Recent work on Chart::GGPlot

loess smooth

A couple of months ago I wrote this blog post Data analysis and visualization in Perl. Then last month I released a 0.0003 version. And today I made a new 0.0005 release to CPAN. Some of the notable improvements in the recent releases are,

  • Experimental support for scatter plot smoothing (geom_smooth() function). Now it supports LOESS local regression and simple linear regression. To support I created a Math::LOESS package to wrap Cleveland's C/Fortran code. The linear regression is implemented via PDL::Stats::GLM and PDL::GSL::CDF, it's ideally possible to support gernalized linear models but I would put it off to a future time.

  • New geom types: boxplot, polygon, rect, tile, and raster. “boxplot” is for depicting data's distribution by visualize the quartiles. "raster" in the ggplot system is usually used to create heatmaps, which is commonly for representing data values in a matrix. "polygon" is used implement quite a few things including smooth confidence intervals, the rect and tile geoms, and it's ideally possible to be used to implement geographic spatial plot (, plotly.js seems to have its own plot type for spatial visualizations though). Examples of boxplot, raster, and polygon are shown at end of this post.

  • I created an Alien::Plotly::Orca package to facilitate the installation of plotly orca.

  • Performance of both libraries Chart::GGPlot and Alt::Data::Frame::ButMore have been improved. Your mileage may vary. On my Virtualbox Ubuntu guest for an extreme case of "diamonds" scatter example which has about 54,000 rows of data, it took > 45 sec for the first release of Chart::GGPlot to run and export to png, it now takes < 15 sec (including reading the data frame from csv format, processing the data, and plotting via plotly-orca, plotly-orca runs for like 6~7 seconds).

boxplot raster polygon

Data analysis and visualization in Perl


Hello everybody, this is my first post here, so forgive me if I screw it up.

Let me firstly introduce background of my work. Several years ago I landed onto a Perl job. It also involves some other languages like Python and R, but it was mainly Perl, until last year focus of my role switched and I still do some Perl but much less since then. I was a little bit sad. Perl is indeed a good language, but usually underated outside its community. I am quite good at several programming languages, but with Perl I feel most comfortable and productive. So I thought I might write something at my after-work time, to use my Perl knowledge to create something to give back to the Perl community.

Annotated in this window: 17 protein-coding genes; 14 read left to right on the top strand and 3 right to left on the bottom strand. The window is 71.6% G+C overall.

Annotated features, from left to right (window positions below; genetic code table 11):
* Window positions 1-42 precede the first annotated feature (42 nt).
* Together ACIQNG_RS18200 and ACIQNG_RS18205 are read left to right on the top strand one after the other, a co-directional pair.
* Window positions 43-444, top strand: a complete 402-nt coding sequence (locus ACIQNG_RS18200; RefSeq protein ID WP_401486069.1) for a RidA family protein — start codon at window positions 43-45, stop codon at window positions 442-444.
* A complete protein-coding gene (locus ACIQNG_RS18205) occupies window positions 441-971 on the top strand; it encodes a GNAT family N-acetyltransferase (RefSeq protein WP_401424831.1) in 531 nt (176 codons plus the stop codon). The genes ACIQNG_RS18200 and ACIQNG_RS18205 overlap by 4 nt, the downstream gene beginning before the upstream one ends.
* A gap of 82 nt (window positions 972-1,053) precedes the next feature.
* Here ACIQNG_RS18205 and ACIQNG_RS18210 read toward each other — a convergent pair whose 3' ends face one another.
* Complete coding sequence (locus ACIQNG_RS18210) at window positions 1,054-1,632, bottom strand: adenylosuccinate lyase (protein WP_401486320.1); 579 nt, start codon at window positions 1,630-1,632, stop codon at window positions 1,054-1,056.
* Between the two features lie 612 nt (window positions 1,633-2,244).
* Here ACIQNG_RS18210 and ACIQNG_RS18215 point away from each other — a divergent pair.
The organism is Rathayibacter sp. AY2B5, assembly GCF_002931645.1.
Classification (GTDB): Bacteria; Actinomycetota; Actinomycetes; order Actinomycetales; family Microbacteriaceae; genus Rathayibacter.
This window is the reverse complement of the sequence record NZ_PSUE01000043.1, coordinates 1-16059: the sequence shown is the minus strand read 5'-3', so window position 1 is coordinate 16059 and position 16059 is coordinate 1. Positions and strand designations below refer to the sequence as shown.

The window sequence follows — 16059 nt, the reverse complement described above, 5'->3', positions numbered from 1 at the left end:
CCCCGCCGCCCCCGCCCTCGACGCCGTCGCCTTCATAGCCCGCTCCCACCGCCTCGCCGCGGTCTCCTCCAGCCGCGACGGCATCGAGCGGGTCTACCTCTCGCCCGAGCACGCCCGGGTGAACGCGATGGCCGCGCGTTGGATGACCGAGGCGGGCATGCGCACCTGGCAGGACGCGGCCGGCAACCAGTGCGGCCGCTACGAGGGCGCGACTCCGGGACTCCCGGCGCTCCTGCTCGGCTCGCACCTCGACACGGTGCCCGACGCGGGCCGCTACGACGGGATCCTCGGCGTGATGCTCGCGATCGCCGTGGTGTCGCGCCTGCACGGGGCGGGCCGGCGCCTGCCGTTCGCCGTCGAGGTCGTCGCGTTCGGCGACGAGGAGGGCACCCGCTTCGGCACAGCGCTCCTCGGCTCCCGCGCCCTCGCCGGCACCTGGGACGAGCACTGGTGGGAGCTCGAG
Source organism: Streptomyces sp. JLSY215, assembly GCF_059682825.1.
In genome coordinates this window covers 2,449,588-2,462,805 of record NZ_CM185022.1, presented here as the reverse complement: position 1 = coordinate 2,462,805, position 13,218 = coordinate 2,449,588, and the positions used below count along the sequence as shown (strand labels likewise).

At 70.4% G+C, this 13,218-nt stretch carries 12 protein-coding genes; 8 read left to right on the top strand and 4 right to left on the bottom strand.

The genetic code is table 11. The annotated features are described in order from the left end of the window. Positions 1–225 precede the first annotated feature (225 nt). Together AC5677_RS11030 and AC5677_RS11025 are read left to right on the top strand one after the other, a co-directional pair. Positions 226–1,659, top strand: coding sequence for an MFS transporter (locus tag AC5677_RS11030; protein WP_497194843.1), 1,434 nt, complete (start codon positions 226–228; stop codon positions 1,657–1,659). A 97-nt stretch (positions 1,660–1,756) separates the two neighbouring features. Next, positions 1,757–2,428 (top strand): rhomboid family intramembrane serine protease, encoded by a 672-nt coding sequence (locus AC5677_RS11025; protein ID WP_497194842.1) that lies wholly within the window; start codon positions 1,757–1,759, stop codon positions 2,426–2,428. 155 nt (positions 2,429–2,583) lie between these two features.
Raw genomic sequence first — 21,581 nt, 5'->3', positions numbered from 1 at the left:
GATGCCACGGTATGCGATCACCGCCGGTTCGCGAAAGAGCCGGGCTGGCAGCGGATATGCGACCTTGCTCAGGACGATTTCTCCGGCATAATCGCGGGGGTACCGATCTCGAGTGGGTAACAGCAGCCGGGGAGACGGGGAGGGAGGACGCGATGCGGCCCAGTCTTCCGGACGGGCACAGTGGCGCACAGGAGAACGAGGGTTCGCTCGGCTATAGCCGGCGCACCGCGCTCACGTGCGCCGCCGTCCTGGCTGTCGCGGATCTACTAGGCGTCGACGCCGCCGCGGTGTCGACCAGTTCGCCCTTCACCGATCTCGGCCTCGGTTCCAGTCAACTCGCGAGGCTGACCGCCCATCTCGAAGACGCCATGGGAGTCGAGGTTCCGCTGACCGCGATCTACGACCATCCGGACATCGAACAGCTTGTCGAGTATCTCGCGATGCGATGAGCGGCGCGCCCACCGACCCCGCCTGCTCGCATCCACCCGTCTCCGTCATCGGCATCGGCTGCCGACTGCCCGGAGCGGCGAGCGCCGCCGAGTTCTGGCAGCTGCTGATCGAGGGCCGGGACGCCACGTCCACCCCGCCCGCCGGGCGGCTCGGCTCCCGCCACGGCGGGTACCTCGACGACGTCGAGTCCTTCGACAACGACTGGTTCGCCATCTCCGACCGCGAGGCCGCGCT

I remembered I read this post Putting Perl Back on Top in the Fields of Scientific and Financial Computing a couple of years ago. I know Perl has PDL since long time ago, but why does it not have a big market share? Well, IMHO there are a few reasons, and one of them is that, it needs a whole ecosystem, by ecosystem I mean several strong libraries that target different aspects of scientific or financial computing, to fullfill user's needs. Python has numpy/scipy and matplotlib since early 2000s. And based on numpy they created pandas which is used a lot today in dataframe-based data analysis. R itself has out-of-the-box dataframe and plotting features, and Hadley Wickham's ggplot2 is so powerful that I heard people not switching from R to Python only because of ggplot2. For Perl IMHO it lacks a great plotting library, and it lack a library that can do dataframe well.

Then I decided to do something in this area: to improve ZMUGHAL's Data::Frame, and to port R's ggplot2 to Perl. It took me several months but it finally has got to a rough usable state. In recent couple of weeks I released two new libraries onto CPAN: Chart::GGPlot and Alt::Data::Frame::ButMore. The latter one was because I've not been able to reach ZMUGHAL.

For those who have not heard of R's ggplot2, it's an implementaion of Leland Wilkinson's The Grammar of Graphics. Basically it allows one to define a plot by specifying various components like geometry layers, scales, etc., on a high level, and map columnar data to the plot. For example, below piece of code would get you that plot on top of this post.

#!/usr/bin/env perl

use strict;
use warnings;

use Chart::GGPlot qw(:all);
use Data::Frame::Examples qw(diamonds);

my $p = ggplot(
    data => diamonds(),
    mapping => aes( x => 'price', fill => 'cut' )
)->geom_histogram( binwidth => 500, position => 'fill' );


More of my Chart::GGPlot examples are here.

So that's it. Thanks for reading. And comments or ideas are welcome :-)